More turbulence in global financial markets is inevitable as big banks continue to write down subprime-related debt but the world's top policy makers are finally coming to terms with how to solve the problem, Canada said on Saturday.
"Certainly there is still concern with some of the US financial institutions, there is no question about that," Finance Minister Jim Flaherty told Reuters in an interview prior to the G7 meeting of finance ministers and central bankers in Tokyo.
"It's clear that we're not out of the woods yet on these issues... and not just in the US. This is global turbulence and there's more to come. I think everyone realises that," he said.
Canada saw no need for governments to rush to tighten regulations to prevent future debacles like the one stemming from the collapse of the US subprime mortgage sector, he said.
The changes should come from market players themselves, he will tell his Group of Seven colleagues in Tokyo in a Saturday meeting.
"Who is primary here in terms of reform; is it the financial institutions themselves that should be leading the reform? In our view, yes it should be," he said.
"We are more in favour of self-regulation than imposed government regulation for the simple reason that self-regulation works better."
Germany has said that if market-based efforts fail to improve disclosure in markets for highly structured debt products, then governments should be ready to step in and take the lead.
G7 policymakers are cooperating in the fiscal and monetary policy responses to the global slowdown, Flaherty said. Canada, which relies on the US to buy three-quarters of its exports, is doing its part, he said.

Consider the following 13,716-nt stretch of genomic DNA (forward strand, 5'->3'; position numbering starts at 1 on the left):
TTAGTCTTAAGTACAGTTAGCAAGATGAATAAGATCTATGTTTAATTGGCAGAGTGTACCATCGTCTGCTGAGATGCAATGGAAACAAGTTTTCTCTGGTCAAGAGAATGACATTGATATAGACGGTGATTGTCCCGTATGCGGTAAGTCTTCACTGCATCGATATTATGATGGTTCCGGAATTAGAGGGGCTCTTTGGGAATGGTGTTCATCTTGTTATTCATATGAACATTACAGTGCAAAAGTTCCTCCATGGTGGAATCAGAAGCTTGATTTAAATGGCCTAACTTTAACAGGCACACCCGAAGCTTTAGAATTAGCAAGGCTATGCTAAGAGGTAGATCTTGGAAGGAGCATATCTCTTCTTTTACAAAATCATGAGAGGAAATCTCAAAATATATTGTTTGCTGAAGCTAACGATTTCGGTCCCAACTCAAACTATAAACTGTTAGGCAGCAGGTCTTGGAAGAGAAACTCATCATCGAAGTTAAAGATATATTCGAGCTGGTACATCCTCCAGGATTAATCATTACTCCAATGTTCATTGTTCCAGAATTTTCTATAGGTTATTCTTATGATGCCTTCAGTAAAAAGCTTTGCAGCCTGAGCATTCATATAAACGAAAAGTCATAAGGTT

A package of tax cuts introduced last October will deliver $21 billion (Dh76.65 billion) in stimulus to the Canadian economy, or 1.4 per cent of gross domestic product, he said.
And the Bank of Canada has clearly signalled more easing of interest rates, after cutting its benchmark rate by 50 basis points since December.
Canadian rates are a full percentage point higher than in the US for the first time since 2004, putting upward pressure on its currency.
That is a constant concern for Flaherty, who tried to talk the currency down last November when it spiked to a modern-day high against the US dollar of $1.10 per Canadian dollar.
"I expect that the Bank of Canada will watch this carefully and I'll continue to discuss it with the governor and we'll see what action the bank ultimately chooses to take. But there are several opportunities for the bank to do that, to take action, in the next few months," Flaherty said. (Reuters)
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